Lamont urges patience as those aged 65 and older get vaccine
Connecticut Gov. Ned Lamont urged residents 65 years and older to be patient about getting vaccination appointments, which officially opened up on Thursday, noting the state expects to receive about 69,000 doses next week from the federal government.
There are about 300,000 people in that age cohort who haven’t been vaccinated yet.
“So this is going to take a little more patience,” Lamont said. “But I’d like to think those number of vaccines could ramp up in a couple of weeks.”
As of Thursday, 61% of the state’s population that’s 75 years and older had been vaccinated compared to 13% of those age 65 to 74. Connecticut remains in the top four states for vaccine distribution, he said.
Lamont said he expects it will take at least a few weeks to vaccinate this latest stage of the phase 1B, depending on the state’s vaccine supply. Afterward, certain essential workers and individuals ages 16 to 64 with underlying health conditions are expected to be allowed to sign up for appointments. Lamont said he expects doctors will reach out to those patients they believe are “high risk” and prioritize them for shots. The details are still being finalized.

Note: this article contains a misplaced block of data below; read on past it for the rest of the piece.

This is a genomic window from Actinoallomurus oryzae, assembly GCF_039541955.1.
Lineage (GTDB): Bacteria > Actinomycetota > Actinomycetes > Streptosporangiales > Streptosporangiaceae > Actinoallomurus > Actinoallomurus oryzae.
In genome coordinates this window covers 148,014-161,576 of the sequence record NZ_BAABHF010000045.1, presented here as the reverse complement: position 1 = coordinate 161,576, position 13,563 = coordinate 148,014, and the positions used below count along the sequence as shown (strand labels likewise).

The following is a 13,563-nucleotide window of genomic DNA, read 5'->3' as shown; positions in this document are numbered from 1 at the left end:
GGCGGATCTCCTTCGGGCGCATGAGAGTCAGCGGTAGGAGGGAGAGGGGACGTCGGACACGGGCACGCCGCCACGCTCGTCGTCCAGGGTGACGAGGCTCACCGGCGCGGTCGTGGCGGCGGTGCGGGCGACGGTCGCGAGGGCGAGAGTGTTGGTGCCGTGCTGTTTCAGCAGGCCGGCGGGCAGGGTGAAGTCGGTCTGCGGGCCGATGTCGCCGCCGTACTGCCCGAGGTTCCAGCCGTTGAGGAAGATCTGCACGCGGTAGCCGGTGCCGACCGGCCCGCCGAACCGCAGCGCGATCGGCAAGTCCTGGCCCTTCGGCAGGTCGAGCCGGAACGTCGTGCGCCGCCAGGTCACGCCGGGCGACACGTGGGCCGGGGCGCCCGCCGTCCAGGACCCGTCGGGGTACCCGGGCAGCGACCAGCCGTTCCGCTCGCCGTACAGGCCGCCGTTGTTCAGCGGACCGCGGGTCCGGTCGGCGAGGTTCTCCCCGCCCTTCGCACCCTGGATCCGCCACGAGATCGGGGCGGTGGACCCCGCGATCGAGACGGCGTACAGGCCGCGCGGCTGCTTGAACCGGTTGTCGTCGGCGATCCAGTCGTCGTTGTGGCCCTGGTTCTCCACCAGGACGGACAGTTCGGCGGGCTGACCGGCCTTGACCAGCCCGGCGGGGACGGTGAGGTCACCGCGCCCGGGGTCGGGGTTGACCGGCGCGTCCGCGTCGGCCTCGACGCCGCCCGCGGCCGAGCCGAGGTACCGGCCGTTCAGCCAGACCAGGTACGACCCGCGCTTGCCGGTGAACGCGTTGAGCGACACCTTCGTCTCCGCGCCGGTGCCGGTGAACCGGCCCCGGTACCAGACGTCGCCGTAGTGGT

In other coronavirus-related news in Connecticut:
BY THE NUMBERS
As of Thursday, 155 of the state’s 169 cities and towns remained in the state’s red alert zone for COVID-19 infections, the highest of Connecticut’s four alert levels. That means positive case rates in those communities over the last two weeks was greater than 15 per a population of 100,000.
Barkhamsted, Deep River, Kent, Redding, and Salisbury are all listed as orange, the second highest alert level. Meanwhile, Bridgewater, Canaan, Cornwall, Hartland, Lyme, Norfolk, Scotland, Union, and Warren are all in the gray alert level, the lowest.
State data released Thursday shows there were more than 1,000 new confirmed and probable COVID-19 cases since Wednesday. The number of hospitalizations decreased by 39 to 731, while the number of COVID-associated deaths increased by 28 to 7,354.
The Department of Correction is halfway finished with vaccinating correctional officers and about halfway through with vaccinating inmates who are 65 years and older, said Josh Geballe, Lamont’s chief operating officer.
Geballe said compliance among the older inmates has been impressive.
“Of the first 204 incarcerated persons who are 65 and above who’ve been offered vaccine, 200 of them have accepted,” he said. “A 98% acceptance rate, which is really fantastic news.”